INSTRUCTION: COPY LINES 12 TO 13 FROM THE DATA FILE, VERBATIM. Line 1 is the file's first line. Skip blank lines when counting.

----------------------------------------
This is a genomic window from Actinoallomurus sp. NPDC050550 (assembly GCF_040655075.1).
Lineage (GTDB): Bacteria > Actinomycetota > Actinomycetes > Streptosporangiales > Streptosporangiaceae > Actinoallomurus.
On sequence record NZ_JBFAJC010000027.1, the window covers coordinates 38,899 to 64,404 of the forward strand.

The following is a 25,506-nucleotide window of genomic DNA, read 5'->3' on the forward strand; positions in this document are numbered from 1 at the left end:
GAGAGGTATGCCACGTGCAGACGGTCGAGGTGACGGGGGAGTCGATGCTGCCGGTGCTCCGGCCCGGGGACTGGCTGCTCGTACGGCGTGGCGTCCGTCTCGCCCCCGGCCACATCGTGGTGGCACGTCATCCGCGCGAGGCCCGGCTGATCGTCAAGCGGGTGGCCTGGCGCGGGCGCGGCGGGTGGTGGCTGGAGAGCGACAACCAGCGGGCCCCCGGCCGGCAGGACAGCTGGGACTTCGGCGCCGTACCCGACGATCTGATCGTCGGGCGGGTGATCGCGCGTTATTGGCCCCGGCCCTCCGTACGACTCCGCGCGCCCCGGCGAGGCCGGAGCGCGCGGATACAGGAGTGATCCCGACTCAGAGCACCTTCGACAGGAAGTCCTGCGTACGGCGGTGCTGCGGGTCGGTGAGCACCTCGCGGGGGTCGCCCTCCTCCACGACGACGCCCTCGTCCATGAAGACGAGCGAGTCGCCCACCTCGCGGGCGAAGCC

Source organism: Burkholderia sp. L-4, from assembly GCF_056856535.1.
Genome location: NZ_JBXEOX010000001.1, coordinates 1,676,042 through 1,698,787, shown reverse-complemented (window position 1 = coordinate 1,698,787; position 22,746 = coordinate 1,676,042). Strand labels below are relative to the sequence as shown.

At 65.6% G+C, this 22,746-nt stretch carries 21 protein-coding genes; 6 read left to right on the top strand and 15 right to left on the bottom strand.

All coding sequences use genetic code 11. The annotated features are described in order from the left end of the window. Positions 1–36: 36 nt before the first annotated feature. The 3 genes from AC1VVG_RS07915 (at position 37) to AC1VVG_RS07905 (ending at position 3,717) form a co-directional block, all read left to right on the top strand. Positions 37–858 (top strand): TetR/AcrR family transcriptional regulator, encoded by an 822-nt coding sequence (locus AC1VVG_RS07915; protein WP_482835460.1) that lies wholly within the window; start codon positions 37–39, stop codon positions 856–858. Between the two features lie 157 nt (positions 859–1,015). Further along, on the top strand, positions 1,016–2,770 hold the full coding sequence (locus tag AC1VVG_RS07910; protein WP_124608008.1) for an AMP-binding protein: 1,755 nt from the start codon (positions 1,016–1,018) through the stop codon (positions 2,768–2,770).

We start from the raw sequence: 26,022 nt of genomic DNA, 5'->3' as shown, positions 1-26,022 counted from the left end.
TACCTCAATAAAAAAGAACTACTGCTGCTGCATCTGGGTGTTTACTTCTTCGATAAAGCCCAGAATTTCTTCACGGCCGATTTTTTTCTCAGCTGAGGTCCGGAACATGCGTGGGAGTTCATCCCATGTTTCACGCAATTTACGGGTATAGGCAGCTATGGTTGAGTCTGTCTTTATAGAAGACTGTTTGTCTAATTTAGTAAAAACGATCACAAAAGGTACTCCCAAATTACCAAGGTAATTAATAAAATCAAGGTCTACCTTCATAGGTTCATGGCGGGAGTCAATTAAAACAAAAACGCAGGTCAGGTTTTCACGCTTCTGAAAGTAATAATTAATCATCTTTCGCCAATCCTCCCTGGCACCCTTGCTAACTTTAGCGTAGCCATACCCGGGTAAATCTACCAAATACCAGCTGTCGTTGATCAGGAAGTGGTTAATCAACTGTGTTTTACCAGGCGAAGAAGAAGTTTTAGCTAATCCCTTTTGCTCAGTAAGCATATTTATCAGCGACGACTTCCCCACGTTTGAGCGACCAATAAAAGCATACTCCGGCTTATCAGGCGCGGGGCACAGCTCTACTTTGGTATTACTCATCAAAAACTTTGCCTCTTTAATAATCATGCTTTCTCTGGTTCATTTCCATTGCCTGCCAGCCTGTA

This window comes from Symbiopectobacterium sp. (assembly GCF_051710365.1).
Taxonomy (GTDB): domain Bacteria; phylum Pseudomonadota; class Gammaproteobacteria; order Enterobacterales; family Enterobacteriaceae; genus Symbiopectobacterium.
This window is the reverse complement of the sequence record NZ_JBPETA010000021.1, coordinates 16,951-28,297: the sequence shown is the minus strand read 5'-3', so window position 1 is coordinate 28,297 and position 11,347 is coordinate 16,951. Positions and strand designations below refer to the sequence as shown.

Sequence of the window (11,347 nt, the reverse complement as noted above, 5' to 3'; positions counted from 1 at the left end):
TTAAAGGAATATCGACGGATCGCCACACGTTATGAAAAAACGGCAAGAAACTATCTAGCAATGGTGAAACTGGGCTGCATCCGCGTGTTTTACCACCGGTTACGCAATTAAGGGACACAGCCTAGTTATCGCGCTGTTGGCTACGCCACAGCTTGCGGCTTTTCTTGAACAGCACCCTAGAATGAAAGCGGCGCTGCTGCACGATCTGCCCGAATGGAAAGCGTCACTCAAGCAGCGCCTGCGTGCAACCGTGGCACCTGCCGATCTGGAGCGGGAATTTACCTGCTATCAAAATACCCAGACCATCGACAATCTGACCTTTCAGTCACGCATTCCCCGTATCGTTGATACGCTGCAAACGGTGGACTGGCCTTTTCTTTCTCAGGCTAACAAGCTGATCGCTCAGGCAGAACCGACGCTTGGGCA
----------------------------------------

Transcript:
This window comes from Symbiopectobacterium sp. (assembly GCF_051710365.1).
Taxonomy (GTDB): domain Bacteria; phylum Pseudomonadota; class Gammaproteobacteria; order Enterobacterales; family Enterobacteriaceae; genus Symbiopectobacterium.